The en­tire world has a stake in the US pres­i­den­tial race

The China Post - - COMMENTARY -

The an­nounce­ment by for­mer sec­re­tary of state Hil­lary Clin­ton of her can­di­dacy for the 2016 Demo­cratic pres­i­den­tial nom­i­na­tion has brought U.S. do­mes­tic pol­i­tics to the global fore yet again. Mrs. Clin­ton, whose cre­den­tials are im­pres­sive, is be­ing joined in the nom­i­na­tion fray by sev­eral other Democrats. The ri­val Repub­li­cans have their own ar­ray of hope­fuls who wish to re­vive the party’s elec­toral for­tunes af­ter two con­sec­u­tive Demo­cratic pres­i­den­tial terms.

All of them em­body the fer­vent vigor of the Amer­i­can elec­toral process, in which the lead­ing con­tenders for the high­est post in the land first have to win the sup­port of their own par­ties, be­fore they can con­front the other side along par­ti­san lines that help de­ter­mine the na­tion’s po­lit­i­cal con­tours for four years. It is un­der­stand­able that, in the process, pres­i­den­tial hope­fuls turn closely to vot­ers’ con­cerns. All pol­i­tics is lo­cal be­cause it is vot­ers who de­cide win­ners and losers based on their im­me­di­ate in­ter­ests.

Thus, Mrs. Clin­ton has de­clared her de­ter­mi­na­tion to im­prove the eco­nomic prospects of the mid­dle class, plac­ing par­tic­u­lar em­pha­sis on rais­ing wages and curb­ing in­come in­equal­ity. On his part, for­mer Repub­li­can gover­nor Jeb Bush of Florida, younger brother of ex­pres­i­dent Ge­orge W. Bush, is reach­ing out to busi­ness lead­ers. As th­ese and other can­di­dates em­bark on the jour­ney to the White House, the elec­tion will likely be fought largely on do­mes­tic is­sues. For­eign pol­icy will be im­por­tant only to the ex­tent that it im­pinges on Amer­ica’s short­term eco­nomic and po­lit­i­cal for­tunes as vot­ers per­ceive them at any point of shift­ing time.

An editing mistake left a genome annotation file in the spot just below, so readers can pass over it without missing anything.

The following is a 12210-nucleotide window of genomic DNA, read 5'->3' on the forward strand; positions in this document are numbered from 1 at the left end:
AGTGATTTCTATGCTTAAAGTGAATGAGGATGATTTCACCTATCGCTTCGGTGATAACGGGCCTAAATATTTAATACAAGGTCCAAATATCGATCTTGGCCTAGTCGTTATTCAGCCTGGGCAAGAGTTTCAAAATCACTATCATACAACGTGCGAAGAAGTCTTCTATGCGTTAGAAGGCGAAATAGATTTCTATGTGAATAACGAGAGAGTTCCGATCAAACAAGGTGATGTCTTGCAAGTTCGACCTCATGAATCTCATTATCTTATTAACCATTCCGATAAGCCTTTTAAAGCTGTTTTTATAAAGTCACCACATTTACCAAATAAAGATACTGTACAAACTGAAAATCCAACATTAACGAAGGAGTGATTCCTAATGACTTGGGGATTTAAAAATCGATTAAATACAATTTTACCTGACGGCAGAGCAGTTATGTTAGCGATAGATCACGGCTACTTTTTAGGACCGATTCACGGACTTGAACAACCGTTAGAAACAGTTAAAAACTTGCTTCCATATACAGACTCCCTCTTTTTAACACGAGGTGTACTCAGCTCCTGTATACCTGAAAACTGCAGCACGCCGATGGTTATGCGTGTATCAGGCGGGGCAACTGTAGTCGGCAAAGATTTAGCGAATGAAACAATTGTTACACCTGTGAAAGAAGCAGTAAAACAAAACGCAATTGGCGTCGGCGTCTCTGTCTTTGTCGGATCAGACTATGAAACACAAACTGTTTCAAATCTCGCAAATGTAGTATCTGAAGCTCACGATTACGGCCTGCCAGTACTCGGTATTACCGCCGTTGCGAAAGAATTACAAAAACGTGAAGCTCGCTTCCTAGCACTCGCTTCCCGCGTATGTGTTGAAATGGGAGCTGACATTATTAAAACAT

What stands in dan­ger of be­ing forgotten in the elec­toral melee is the en­dur­ing stake the world has in the United States. Any in­ward turn in Amer­ica’s pol­i­tics, caused by the at­tri­tional strug­gle for mar­ginal or un­de­cided votes in a di­vided polity, would weaken the coun­try’s po­si­tion in in­ter­na­tional pol­i­tics. The con­se­quences would be a diminu­tion of Amer­i­can in­flu­ence and the global sta­bil­ity that it un­der­pins. Amer­ica’s role would be weak­ened fur­ther if a Repub­li­can-dom­i­nated House and Se­nate are once again at odds with a Demo­cratic pres­i­dent, should that be the case. Dead­locked pol­i­tics con­strains out­comes far be­yond Amer­i­can shores and can un­der­mine the long-term good.

Dif­fi­cult in even the best of times, such a sce­nario would be omi­nous when the post-Cold War or­der is be­ing con­tested by the spread of re­li­gious ex­trem­ism and ter­ror­ism, and the rise of pow­ers that do not share Amer­ica’s vi­sion of a lib­eral global dis­pen­sa­tion. If the U.S. is to re­main the in­dis­pens­able power in spite of its short­com­ings, its elec­toral moods must not over­whelm its global mission. This is an ed­i­to­rial pub­lished by The Straits Times on Apr. 18.

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